The Casio Loopy Collection > FAQs and Mythbusting

This page serves to address myths, misconceptions, and frequently-asked questions regarding the Casio Loopy hardware, software, and accessories.




This image may have been digitally manipulated to make the Loopy console look purple.

How many games were released for the Casio Loopy?

There were 11 software titles released for the Loopy. Some online resources list only 10 titles for the Loopy, likely because these counts do not include Magical Shop, which acted as a hardware peripheral but had its own built-in software as well.

Did Casio develop all of the software titles in house?

No, many of the titles were developed by third-party developers such as Alfa System (Wanwan Aijou Monogatari, Dream Change: Kokinchan no Fashion Party) and Armat (Magical Shop, Chakurakun no Omajinai Paradise).

What is the difference between Dream Change: Kokinchan no Fashion Party and Dream Change: Koganechan no Fashion Party?

Almost all English-language Loopy websites list the subtitle of the game Dream Change as "Koganechan no Fashion Party." Indeed, the original Japanese text 小金ちゃん would typically be read as "Koganechan." However, the furigana, or phonetic reading, that appears on the game's box and cartridge label indicates that the name should be pronounced "Kokinchan" rather than "Koganechan."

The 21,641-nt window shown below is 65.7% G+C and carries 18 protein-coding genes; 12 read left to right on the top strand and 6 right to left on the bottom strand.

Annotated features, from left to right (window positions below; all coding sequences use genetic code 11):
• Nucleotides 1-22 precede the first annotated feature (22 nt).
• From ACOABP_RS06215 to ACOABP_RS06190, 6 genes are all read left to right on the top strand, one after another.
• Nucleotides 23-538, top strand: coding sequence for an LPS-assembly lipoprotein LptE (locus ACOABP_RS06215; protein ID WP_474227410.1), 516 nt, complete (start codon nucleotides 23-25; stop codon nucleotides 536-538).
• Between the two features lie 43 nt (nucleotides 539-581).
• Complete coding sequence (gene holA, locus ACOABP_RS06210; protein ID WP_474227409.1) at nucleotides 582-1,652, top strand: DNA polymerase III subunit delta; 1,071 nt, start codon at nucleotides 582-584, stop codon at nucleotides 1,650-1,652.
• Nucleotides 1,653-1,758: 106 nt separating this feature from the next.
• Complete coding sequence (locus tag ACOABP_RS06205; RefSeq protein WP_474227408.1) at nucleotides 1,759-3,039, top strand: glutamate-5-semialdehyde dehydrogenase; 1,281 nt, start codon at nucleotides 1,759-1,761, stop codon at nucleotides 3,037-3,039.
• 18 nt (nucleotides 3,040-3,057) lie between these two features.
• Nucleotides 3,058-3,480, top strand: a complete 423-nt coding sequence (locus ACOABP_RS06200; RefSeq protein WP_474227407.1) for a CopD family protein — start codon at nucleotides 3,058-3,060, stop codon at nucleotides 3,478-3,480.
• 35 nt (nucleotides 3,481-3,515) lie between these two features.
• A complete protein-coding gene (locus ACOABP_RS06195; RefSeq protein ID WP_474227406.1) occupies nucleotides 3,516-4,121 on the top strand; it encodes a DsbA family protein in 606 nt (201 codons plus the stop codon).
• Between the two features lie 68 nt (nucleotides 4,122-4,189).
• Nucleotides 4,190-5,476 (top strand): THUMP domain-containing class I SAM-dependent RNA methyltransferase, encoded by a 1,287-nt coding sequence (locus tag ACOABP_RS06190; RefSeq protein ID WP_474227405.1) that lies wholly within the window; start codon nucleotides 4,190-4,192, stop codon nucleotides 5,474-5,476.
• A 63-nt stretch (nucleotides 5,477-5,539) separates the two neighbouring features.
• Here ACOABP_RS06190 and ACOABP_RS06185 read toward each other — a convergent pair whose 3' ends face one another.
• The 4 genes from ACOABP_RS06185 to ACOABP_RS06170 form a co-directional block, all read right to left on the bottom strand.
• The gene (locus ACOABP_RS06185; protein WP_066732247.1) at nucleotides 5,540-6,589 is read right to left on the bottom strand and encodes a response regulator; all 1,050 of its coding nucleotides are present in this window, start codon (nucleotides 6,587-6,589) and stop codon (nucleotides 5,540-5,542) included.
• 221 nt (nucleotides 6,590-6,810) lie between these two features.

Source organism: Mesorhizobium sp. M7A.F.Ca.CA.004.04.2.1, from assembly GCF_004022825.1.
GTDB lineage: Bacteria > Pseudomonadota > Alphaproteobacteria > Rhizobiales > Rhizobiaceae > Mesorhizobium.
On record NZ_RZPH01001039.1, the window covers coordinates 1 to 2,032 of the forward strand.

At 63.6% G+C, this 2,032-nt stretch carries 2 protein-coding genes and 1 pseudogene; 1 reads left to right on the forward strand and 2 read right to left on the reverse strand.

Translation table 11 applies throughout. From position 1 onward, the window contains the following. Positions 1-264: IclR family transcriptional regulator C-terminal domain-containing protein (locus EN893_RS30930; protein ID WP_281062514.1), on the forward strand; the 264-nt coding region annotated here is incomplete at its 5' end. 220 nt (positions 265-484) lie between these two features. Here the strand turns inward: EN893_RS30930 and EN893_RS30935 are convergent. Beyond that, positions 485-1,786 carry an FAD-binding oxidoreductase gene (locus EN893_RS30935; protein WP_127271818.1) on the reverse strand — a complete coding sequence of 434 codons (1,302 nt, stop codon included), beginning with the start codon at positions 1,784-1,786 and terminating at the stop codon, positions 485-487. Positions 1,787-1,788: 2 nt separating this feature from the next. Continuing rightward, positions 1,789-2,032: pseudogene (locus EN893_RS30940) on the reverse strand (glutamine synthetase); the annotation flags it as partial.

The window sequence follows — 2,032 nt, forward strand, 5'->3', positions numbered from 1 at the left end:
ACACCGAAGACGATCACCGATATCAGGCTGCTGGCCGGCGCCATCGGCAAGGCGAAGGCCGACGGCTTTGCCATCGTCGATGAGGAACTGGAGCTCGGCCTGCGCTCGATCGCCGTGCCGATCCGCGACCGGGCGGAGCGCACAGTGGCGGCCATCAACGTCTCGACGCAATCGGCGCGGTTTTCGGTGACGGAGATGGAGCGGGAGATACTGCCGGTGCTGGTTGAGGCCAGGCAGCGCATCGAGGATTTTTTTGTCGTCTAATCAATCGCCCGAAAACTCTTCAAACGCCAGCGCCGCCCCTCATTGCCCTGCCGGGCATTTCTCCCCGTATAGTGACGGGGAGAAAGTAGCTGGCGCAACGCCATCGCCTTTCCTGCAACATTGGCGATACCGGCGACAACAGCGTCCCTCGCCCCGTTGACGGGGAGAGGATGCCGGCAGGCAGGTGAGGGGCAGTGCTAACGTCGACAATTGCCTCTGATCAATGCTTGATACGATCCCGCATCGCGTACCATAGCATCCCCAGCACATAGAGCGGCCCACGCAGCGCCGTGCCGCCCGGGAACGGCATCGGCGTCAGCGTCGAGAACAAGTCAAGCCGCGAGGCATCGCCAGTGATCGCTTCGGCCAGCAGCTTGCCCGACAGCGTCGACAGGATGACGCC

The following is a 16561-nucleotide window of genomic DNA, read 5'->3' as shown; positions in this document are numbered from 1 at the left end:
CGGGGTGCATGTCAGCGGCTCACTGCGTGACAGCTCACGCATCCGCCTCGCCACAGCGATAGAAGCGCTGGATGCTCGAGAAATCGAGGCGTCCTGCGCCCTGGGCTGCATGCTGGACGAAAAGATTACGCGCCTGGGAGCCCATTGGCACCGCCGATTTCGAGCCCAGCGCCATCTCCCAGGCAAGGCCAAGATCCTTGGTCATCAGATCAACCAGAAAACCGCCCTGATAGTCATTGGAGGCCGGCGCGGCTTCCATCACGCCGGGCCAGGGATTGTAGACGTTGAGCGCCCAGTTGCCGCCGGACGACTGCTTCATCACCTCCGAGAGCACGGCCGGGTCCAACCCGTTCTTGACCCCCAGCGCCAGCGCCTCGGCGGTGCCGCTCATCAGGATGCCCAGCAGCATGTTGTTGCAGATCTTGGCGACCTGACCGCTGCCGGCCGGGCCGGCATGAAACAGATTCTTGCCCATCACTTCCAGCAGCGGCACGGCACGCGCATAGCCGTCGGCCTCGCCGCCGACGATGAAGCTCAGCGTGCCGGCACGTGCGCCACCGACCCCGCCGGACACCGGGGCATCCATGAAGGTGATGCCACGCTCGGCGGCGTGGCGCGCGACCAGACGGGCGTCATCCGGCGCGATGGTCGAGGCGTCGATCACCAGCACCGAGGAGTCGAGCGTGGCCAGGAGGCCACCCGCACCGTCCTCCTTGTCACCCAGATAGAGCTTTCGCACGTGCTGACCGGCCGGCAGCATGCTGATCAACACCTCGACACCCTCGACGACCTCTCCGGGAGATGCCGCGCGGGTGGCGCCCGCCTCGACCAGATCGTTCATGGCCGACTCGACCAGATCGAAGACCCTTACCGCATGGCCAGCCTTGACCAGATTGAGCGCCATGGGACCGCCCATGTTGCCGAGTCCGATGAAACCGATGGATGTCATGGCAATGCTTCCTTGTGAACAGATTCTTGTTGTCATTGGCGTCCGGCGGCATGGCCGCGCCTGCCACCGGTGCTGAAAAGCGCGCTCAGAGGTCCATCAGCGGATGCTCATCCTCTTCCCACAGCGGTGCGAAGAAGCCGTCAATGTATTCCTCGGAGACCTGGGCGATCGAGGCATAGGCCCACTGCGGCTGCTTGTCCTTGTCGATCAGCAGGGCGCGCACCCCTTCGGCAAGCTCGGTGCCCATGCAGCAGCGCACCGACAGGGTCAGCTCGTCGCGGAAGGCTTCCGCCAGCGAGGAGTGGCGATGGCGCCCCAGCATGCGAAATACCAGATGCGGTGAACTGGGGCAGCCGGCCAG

Is it true that there is a pink or purple version of the Casio Loopy console?

The plastic body of the Casio Loopy is a cool gray color. Like the Super Nintendo, the Loopy and its cartridges were made with a plastic that tended to yellow with age, causing the color to go from a cool gray to a neutral or warmer shade.

Some of the images that can be found online, such as this Wikimedia Commons image, suggest that the Loopy is purple rather than gray. In some cases, this may simply be the result of poor lighting or low-resolution imagery, but it is also possible that the color balance in these images has been digitally manipulated.

The Ultimate Console Database reports that there is a hot pink version of the console, but this is very likely to be false. This is because all Loopy consoles, both those released at launch and those released later on with included games, were made in a single production run. Creating an alternate body color would have been prohibitively expensive for the manufacturer.

There are hot pink versions of other video-game consoles, however. Notable among these are the pink Game Boy Color, the Epoch Super Cassette Vision Ladies Set, and the Sega Master System Girl.

What is the source of information found the Casio Loopy Collection website?

The information listed on this website comes directly from primary-source physical collection items: original Loopy hardware, software, and print materials. All screenshots and gameplay videos are captured directly from the original hardware and never come from outside sources unless directly specified.